Which Legal Entity Is Right For Your Small Business? A Review of Your Corporate Formation Options

One of the most crucial decisions you will make concerning your new business is what legal entity to adopt.  The type of business entity you select can have significant consequences for your personal liability, control over the business, level of management, your ability to grow and expand, and the level of taxes you pay, both federally and in state.

The following is a brief overview of some of the business entities available to you in Florida.  This list is not intended to replace the guidance of a business formation attorney.  A corporate formation attorney will examine your individual situation and offer expert advice as to the best legal entity for you.  While no replacement for an attorney, this primer will arm you with the knowledge you need to better understand your business formation options.

  1. Sole Proprietorship—this is the most common entity for home-based businesses.  While this entity has the fewest legal formalities, it also offers the least amount of legal protection.  A sole proprietorship typically involves one owner who also operates the business.  This entity offers ease of set up and taxation.  You will be personally liable if sued, however, and you may have trouble growing the company later if you wish to take on investors.
  2. Limited Liability Company (LLC)—LLC’s have become extremely popular in recent years, and the advantages of such entities make it easy to see why.  LLC’s are hybrid entities that combine the benefits of corporations and partnerships.  Your personal assets are protected in the case of a lawsuit if you use an LLC.  This entity offers flexibility in both taxation and membership.  It can, however, be tricky to offer stock options to investors and there is a lot of paperwork involved, often necessitating the assistance of an attorney.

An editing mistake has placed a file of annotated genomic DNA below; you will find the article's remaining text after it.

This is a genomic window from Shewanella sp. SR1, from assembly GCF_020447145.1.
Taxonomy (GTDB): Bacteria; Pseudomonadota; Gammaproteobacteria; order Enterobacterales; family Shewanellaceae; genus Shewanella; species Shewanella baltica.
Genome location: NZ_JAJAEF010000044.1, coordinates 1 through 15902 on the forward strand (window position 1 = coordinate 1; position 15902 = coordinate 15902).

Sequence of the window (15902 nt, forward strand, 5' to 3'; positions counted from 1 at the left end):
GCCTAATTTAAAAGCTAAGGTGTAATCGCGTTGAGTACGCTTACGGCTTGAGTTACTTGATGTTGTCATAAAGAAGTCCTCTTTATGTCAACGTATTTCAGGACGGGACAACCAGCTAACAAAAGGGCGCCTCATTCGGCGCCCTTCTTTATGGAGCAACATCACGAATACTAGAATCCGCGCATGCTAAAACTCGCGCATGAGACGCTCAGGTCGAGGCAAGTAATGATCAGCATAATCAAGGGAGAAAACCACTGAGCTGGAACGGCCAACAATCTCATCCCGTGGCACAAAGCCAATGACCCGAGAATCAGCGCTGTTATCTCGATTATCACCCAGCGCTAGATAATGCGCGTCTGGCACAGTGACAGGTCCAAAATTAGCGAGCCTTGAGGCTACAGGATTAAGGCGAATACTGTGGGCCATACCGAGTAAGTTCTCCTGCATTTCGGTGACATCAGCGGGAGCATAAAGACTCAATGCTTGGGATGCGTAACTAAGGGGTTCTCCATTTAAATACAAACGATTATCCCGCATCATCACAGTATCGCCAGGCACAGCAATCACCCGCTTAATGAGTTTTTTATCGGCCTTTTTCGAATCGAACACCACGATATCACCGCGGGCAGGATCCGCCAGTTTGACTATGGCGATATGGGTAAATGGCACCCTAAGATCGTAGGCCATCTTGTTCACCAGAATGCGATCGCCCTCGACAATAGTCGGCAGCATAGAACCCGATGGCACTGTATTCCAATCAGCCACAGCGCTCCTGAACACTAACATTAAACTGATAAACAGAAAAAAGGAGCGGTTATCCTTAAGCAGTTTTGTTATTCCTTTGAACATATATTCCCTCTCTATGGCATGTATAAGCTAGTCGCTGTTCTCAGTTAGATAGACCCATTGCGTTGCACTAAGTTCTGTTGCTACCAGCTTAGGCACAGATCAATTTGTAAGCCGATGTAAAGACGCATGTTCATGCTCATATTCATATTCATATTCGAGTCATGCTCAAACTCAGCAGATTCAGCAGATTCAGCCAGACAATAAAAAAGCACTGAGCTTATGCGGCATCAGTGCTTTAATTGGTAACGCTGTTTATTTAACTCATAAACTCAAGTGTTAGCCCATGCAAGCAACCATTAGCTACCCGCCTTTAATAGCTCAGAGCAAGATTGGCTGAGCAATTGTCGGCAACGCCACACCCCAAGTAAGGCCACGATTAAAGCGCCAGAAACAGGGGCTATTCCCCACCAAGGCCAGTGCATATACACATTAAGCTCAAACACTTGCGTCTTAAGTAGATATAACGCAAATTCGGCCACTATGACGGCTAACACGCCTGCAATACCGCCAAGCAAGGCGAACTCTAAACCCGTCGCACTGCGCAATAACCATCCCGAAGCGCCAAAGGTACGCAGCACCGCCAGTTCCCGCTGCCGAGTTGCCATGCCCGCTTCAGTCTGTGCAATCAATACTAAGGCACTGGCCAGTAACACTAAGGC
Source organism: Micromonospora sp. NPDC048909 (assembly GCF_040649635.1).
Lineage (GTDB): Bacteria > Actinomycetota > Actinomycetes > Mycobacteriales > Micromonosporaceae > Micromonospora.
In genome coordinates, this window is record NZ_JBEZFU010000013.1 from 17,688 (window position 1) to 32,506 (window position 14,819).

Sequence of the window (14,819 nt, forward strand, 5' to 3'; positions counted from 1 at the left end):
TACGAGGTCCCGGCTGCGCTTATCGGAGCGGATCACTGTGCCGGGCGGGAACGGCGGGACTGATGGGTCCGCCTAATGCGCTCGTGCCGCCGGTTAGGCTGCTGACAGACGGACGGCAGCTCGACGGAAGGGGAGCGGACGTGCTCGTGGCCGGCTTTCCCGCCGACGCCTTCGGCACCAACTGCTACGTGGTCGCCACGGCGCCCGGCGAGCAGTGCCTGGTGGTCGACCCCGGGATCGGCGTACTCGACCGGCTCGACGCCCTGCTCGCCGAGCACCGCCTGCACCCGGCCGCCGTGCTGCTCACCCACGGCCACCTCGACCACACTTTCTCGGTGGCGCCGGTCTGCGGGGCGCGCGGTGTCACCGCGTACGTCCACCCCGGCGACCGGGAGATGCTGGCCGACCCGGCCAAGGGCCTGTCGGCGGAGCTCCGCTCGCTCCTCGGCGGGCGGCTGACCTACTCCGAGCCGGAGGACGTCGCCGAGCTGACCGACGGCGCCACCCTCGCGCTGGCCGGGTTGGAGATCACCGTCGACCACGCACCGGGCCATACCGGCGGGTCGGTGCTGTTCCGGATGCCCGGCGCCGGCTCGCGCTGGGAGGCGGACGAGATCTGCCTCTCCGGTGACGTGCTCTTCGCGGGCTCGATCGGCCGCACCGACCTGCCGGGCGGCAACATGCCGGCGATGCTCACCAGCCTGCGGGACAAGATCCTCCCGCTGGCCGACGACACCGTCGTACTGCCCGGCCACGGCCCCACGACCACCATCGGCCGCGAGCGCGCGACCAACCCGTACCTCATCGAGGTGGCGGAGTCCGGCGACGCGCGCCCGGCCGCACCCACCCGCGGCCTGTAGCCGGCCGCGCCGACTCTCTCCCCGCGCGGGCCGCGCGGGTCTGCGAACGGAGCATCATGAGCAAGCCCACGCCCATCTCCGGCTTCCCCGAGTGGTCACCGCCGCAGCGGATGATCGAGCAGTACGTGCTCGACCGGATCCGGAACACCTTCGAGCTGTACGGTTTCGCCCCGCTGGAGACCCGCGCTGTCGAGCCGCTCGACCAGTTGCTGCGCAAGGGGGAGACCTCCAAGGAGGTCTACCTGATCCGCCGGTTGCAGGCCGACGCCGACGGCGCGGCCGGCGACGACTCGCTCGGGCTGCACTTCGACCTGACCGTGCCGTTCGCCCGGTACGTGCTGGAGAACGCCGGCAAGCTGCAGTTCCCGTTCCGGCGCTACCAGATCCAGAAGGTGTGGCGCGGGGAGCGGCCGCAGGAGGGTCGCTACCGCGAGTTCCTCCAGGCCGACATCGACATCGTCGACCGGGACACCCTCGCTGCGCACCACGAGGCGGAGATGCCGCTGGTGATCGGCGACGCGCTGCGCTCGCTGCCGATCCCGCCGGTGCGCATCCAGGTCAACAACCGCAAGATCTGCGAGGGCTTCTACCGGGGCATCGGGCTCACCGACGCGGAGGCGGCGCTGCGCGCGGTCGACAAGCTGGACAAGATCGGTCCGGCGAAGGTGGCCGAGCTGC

3. Partnerships—partnerships involve one or more individuals who share profits and losses of the business.  There are two main types: general and limited.  A general partnership requires the partners manage the company together and all partners assume responsibility for debts.  In a limited partnership, on the other hand, limited partners provide investments but have no control over the company.  Partnerships can be costly to set up because of the multiple parties involved and sometimes differing roles of the partners.  In founding a general or limited partnership, you should consider what each partner is investing in the company, their responsibilities, possible buyout plans, and disagreement resolutions.  While partnerships allow for collaborative business growth, they can also leave you liable in the event of a lawsuit.
  4. Corporations—a corporation is often set up for a larger entity, generally a business that involves shareholders or investors.  Individuals are not generally personally liable for the debts of a corporation.  Corporation types include C-corporation and S-corporation.  Raising capital is easy with a corporation and there are some tax benefits.  However, forming a corporation can be costly and involve a massive amount of paperwork.

As a small business developer just starting out, you have numerous options at your disposal as you consider forming your business entity.  A corporate formation attorney will thoroughly examine your intended business model and research all potential benefits as well as drawbacks to using a certain legal entity.  After much discussion and study, your business attorney will advise you as to which corporate entity is best.

Start your Florida small business off the right way—contact Scott Law Group, PLC today.  Our dedicated firm of business professionals will ensure you select the correct business entity which will lead you to years of success.  Call us at (727) 754-5001 to schedule a free consultation.